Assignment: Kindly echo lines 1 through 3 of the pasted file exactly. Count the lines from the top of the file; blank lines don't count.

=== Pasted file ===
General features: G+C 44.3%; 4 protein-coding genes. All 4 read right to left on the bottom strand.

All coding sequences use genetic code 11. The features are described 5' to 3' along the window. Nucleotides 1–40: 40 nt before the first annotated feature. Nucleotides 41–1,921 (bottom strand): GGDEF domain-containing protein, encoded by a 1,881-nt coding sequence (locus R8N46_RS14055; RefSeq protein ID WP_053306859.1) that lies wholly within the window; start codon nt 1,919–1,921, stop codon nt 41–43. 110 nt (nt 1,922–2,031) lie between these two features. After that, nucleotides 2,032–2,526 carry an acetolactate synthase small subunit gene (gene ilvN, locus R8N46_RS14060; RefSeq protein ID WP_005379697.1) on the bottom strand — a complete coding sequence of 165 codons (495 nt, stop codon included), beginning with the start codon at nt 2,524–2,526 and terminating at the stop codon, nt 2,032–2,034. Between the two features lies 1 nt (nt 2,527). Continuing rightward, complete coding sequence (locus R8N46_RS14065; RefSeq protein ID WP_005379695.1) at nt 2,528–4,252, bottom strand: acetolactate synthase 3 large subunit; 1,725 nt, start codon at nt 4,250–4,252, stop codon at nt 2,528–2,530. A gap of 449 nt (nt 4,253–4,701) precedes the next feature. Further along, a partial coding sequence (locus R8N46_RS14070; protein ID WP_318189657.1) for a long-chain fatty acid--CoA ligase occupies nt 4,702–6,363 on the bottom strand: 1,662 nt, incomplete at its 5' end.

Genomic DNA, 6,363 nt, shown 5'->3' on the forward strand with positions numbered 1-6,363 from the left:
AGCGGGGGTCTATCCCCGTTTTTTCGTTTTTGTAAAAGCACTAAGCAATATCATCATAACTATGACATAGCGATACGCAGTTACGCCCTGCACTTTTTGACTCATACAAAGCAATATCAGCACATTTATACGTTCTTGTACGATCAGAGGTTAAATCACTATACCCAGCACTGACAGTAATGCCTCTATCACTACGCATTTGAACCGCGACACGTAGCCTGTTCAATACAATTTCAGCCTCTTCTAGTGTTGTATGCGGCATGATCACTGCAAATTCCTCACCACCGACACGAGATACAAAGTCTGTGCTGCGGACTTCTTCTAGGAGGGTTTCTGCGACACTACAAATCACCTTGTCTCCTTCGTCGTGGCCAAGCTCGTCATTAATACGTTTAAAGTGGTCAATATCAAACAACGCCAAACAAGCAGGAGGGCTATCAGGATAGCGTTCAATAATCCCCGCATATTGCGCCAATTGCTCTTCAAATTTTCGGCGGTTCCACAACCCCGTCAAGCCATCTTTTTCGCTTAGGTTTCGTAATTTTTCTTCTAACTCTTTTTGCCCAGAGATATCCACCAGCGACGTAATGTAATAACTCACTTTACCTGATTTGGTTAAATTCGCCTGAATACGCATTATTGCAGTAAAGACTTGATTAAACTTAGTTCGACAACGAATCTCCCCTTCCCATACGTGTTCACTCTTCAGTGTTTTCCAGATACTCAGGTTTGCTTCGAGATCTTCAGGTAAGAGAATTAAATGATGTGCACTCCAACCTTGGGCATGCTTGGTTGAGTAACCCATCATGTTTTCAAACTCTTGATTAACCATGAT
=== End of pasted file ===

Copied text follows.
General features: G+C 44.3%; 4 protein-coding genes. All 4 read right to left on the bottom strand.

All coding sequences use genetic code 11. The features are described 5' to 3' along the window. Nucleotides 1–40: 40 nt before the first annotated feature. Nucleotides 41–1,921 (bottom strand): GGDEF domain-containing protein, encoded by a 1,881-nt coding sequence (locus R8N46_RS14055; RefSeq protein ID WP_053306859.1) that lies wholly within the window; start codon nt 1,919–1,921, stop codon nt 41–43. 110 nt (nt 1,922–2,031) lie between these two features. After that, nucleotides 2,032–2,526 carry an acetolactate synthase small subunit gene (gene ilvN, locus R8N46_RS14060; RefSeq protein ID WP_005379697.1) on the bottom strand — a complete coding sequence of 165 codons (495 nt, stop codon included), beginning with the start codon at nt 2,524–2,526 and terminating at the stop codon, nt 2,032–2,034. Between the two features lies 1 nt (nt 2,527). Continuing rightward, complete coding sequence (locus R8N46_RS14065; RefSeq protein ID WP_005379695.1) at nt 2,528–4,252, bottom strand: acetolactate synthase 3 large subunit; 1,725 nt, start codon at nt 4,250–4,252, stop codon at nt 2,528–2,530. A gap of 449 nt (nt 4,253–4,701) precedes the next feature. Further along, a partial coding sequence (locus R8N46_RS14070; protein ID WP_318189657.1) for a long-chain fatty acid--CoA ligase occupies nt 4,702–6,363 on the bottom strand: 1,662 nt, incomplete at its 5' end.

Genomic DNA, 6,363 nt, shown 5'->3' on the forward strand with positions numbered 1-6,363 from the left: